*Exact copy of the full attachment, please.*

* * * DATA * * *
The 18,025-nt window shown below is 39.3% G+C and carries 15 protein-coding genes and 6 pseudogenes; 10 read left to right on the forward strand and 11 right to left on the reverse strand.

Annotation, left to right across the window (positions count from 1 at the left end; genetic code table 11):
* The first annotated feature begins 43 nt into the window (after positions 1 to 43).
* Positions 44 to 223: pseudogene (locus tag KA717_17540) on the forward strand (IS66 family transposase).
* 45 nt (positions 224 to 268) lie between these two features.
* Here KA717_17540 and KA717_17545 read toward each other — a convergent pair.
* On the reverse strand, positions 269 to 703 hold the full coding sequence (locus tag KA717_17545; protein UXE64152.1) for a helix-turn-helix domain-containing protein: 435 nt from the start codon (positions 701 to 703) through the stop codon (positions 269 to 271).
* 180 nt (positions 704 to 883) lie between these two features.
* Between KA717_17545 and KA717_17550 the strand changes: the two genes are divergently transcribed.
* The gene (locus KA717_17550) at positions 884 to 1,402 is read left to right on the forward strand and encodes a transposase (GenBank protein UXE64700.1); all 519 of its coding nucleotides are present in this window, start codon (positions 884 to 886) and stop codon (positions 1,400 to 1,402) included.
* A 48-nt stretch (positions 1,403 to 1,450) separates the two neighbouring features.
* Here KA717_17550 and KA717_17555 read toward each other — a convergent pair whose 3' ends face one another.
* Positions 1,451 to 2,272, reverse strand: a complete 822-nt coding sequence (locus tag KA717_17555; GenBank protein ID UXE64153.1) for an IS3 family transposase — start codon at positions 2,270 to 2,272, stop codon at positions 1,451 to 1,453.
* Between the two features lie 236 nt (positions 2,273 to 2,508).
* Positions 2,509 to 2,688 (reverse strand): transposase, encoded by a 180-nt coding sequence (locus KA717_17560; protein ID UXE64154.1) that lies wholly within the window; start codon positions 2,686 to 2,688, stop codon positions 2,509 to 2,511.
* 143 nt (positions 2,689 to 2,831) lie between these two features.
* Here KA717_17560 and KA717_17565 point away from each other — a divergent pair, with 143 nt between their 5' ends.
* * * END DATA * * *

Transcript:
The 18,025-nt window shown below is 39.3% G+C and carries 15 protein-coding genes and 6 pseudogenes; 10 read left to right on the forward strand and 11 right to left on the reverse strand.

Annotation, left to right across the window (positions count from 1 at the left end; genetic code table 11):
* The first annotated feature begins 43 nt into the window (after positions 1 to 43).
* Positions 44 to 223: pseudogene (locus tag KA717_17540) on the forward strand (IS66 family transposase).
* 45 nt (positions 224 to 268) lie between these two features.
* Here KA717_17540 and KA717_17545 read toward each other — a convergent pair.
* On the reverse strand, positions 269 to 703 hold the full coding sequence (locus tag KA717_17545; protein UXE64152.1) for a helix-turn-helix domain-containing protein: 435 nt from the start codon (positions 701 to 703) through the stop codon (positions 269 to 271).
* 180 nt (positions 704 to 883) lie between these two features.
* Between KA717_17545 and KA717_17550 the strand changes: the two genes are divergently transcribed.
* The gene (locus KA717_17550) at positions 884 to 1,402 is read left to right on the forward strand and encodes a transposase (GenBank protein UXE64700.1); all 519 of its coding nucleotides are present in this window, start codon (positions 884 to 886) and stop codon (positions 1,400 to 1,402) included.
* A 48-nt stretch (positions 1,403 to 1,450) separates the two neighbouring features.
* Here KA717_17550 and KA717_17555 read toward each other — a convergent pair whose 3' ends face one another.
* Positions 1,451 to 2,272, reverse strand: a complete 822-nt coding sequence (locus tag KA717_17555; GenBank protein ID UXE64153.1) for an IS3 family transposase — start codon at positions 2,270 to 2,272, stop codon at positions 1,451 to 1,453.
* Between the two features lie 236 nt (positions 2,273 to 2,508).
* Positions 2,509 to 2,688 (reverse strand): transposase, encoded by a 180-nt coding sequence (locus KA717_17560; protein ID UXE64154.1) that lies wholly within the window; start codon positions 2,686 to 2,688, stop codon positions 2,509 to 2,511.
* 143 nt (positions 2,689 to 2,831) lie between these two features.
* Here KA717_17560 and KA717_17565 point away from each other — a divergent pair, with 143 nt between their 5' ends.